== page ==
Ideas for Expenses, Incentives, Planning and Funding a Stronger Tomorrow
What financial leadership moves come to mind when you think of an economic downturn? Cost reduction? Limited CapEx? Cash flow optimization? Workforce efficiency?
Those can be important steps for getting control in a down cycle. But what about going beyond stabilizing moves to planning some transcendent and disruptive growth strategies? Do those even have a place in today’s ultra-challenging business environment?
Consider this: when navigating uncertain parts of the cycle, it’s easy to assume the ‘all cuts all the time’ approach to financial decision making to achieve long-term company health.
But without the right strategy, cost reductions now could have unintended negative effects on your long-term success. Here are a few things to think about before you cut.
To Cut or Keep
There is little doubt the first actions taken during a time of economic decline are ensuring your cost and operating infrastructure meet the challenges of the road ahead. Moving forward, however, will require a smarter approach, one focused on losing fat and feeding muscles.
- A retailer might limit SKUs, reduce square footage, and exchange shelf space for more of its own brand’s higher-margin alternatives
- A manufacturer might re-evaluate low-margin, commodity-like, labor-intensive production lines in favor of specialized contracts with more supply chain flexibility
- A services company might find savings in a call center management system that requires fewer touches to route calls and inquiries while refocusing employees on revenue-generating activities
These examples also illustrate that real transformation requires more than just cost reduction. It also demands feeding your muscles. Redeploying capital to areas more likely to yield return as a result of cost-saving and efficiency decisions goes beyond expense management and positions a firm for a brighter tomorrow. And don’t spend all your time in the income statement. Work the balance sheet as well. Whether it’s a new ownership model or CapEx strategy, the secret sauce is effectively managing strategy shifts in both areas. There is rarely a path to real health that involves only contraction.
Acting on Incentives
Generally, all companies feel a significant impact in times of a lower-performing business cycle, and no matter how little we can see the big picture, we are not alone. While it is essential to quickly identify business relationships that may be harmed because of the climate, it is equally important to explore the opportunities.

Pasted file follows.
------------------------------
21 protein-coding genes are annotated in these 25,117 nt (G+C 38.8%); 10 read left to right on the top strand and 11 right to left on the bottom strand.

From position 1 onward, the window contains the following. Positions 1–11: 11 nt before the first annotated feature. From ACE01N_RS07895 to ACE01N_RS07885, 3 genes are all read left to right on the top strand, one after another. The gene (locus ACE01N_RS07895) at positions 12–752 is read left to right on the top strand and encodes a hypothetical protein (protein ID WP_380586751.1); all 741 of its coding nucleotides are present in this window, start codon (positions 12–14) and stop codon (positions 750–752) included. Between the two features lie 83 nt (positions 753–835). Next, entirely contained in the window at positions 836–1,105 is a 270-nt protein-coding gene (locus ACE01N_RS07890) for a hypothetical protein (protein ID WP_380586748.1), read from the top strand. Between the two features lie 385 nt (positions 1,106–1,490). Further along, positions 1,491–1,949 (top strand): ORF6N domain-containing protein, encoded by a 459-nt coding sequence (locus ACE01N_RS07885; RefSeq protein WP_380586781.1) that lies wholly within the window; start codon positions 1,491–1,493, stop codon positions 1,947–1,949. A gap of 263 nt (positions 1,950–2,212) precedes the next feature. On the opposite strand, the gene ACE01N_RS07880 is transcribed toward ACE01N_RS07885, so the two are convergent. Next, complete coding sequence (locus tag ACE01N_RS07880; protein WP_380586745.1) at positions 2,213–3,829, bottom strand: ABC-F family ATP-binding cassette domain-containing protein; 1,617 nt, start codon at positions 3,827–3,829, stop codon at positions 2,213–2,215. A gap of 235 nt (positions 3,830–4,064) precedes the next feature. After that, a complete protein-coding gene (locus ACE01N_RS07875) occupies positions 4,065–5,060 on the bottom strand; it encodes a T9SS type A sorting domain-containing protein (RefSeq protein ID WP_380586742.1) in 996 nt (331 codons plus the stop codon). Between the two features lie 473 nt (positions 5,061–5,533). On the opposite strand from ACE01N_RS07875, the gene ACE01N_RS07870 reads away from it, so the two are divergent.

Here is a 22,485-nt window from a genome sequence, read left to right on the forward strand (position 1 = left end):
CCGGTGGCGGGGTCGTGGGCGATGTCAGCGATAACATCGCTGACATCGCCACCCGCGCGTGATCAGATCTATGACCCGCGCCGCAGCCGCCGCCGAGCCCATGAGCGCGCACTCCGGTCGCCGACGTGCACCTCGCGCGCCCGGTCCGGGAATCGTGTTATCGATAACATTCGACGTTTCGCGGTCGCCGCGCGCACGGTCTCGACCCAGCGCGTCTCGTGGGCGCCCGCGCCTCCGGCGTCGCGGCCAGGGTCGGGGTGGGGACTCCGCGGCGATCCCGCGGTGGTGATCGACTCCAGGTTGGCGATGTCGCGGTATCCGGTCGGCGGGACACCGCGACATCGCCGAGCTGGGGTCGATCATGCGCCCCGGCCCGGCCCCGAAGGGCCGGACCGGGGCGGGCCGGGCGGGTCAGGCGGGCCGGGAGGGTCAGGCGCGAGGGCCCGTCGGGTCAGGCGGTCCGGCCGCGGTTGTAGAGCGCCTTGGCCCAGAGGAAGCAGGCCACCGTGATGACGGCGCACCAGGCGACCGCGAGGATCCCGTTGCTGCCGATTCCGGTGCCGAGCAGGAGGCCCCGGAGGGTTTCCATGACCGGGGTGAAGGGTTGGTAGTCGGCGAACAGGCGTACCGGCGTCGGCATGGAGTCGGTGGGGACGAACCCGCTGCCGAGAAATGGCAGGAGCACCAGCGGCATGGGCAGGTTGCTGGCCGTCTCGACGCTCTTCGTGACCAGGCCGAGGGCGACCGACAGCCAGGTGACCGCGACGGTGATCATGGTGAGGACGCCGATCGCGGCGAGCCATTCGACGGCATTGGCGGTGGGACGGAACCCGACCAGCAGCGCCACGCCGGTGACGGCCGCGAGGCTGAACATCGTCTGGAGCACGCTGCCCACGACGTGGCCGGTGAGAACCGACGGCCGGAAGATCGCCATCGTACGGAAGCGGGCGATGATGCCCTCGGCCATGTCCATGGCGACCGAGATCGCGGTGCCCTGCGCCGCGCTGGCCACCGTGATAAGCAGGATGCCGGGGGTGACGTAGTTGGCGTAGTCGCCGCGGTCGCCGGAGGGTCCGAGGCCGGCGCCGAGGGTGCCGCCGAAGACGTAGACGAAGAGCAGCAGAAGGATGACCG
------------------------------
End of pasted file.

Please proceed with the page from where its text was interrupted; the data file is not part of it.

- A logistics and delivery company may be able to take advantage of deeply discounted new and used fleet asset inventories from dealers and manufacturers motivated by the cycle to move inventory at lower margins
- A manufacturing company may be able to stock up on raw materials for higher production times to come at a meager cost as commodity prices touch low points
- A regional supplier of medical equipment may be able to acquire a competitor at a fair, more appealing purchase price with more favorable terms than at the heights of a frothy M&A market
Once you have enacted reasonable cost reduction measures and deployed savings into higher ROI areas, redeploying these savings can help you take advantage of offers, incentives, and opportunities that arise and position you to be stronger than ever coming out of the decline.
Don’t Just Defend – Score
If you study the companies delivering breakthrough performance during and after an economic downturn, they started thinking bigger, earlier. While others were focusing on cuts while hoping for rising demand to lift them out of the doldrums, the outliers pulled themselves out of the depths by pushing their companies faster and further. Companies that win coming out of the cycle ask big questions early:
- Are we ready to make a bold strategic acquisition?
- Can we reach new markets with new services and capabilities?
- Can we evolve our offering to lead the industry with as-a-service offerings?
- Could new technologies help us deliver superior customer experiences?
Out of the last downturn, Samsung improved its brand value ranking from 21 to 6 in part because of its aggressive investment in growth while competition pulled back. Competitive volatility rose 30%, as measured by the change in both composition and ranking on the Fortune list. Economic disruption leads to competitive fluctuations and, for the ones that go on offense early, an opportunity for transcendent growth.
Funding the Future of Your Business
Thinking bigger when conditions make you want to cut and cut some more isn’t easy. Plus, it requires capital. And not from just one provider: it’s a little optimistic to believe that a single lender can meet all your funding needs while most lenders are tightening credit standards.
Building relationships with specialty lenders can not only expand your access to capital but offer more flexible terms. These relationships may include lenders with expertise in:
- Equipment lending and leasing
- Technology lending and leasing
- Commercial real estate
While you are building your plans for stability now while positioning your business for opportunities to come, it’s vital to engage these lenders early with an advisory conversation. Don’t wait until the plans are already in motion before you talk to finance providers.
Ready to get started? LEAF can help. With a strong track record of helping companies through previous economic declines, our customized, flexible, and innovative approach to equipment and technology lending can help you chart a better path through the downturn and come out stronger on the other side.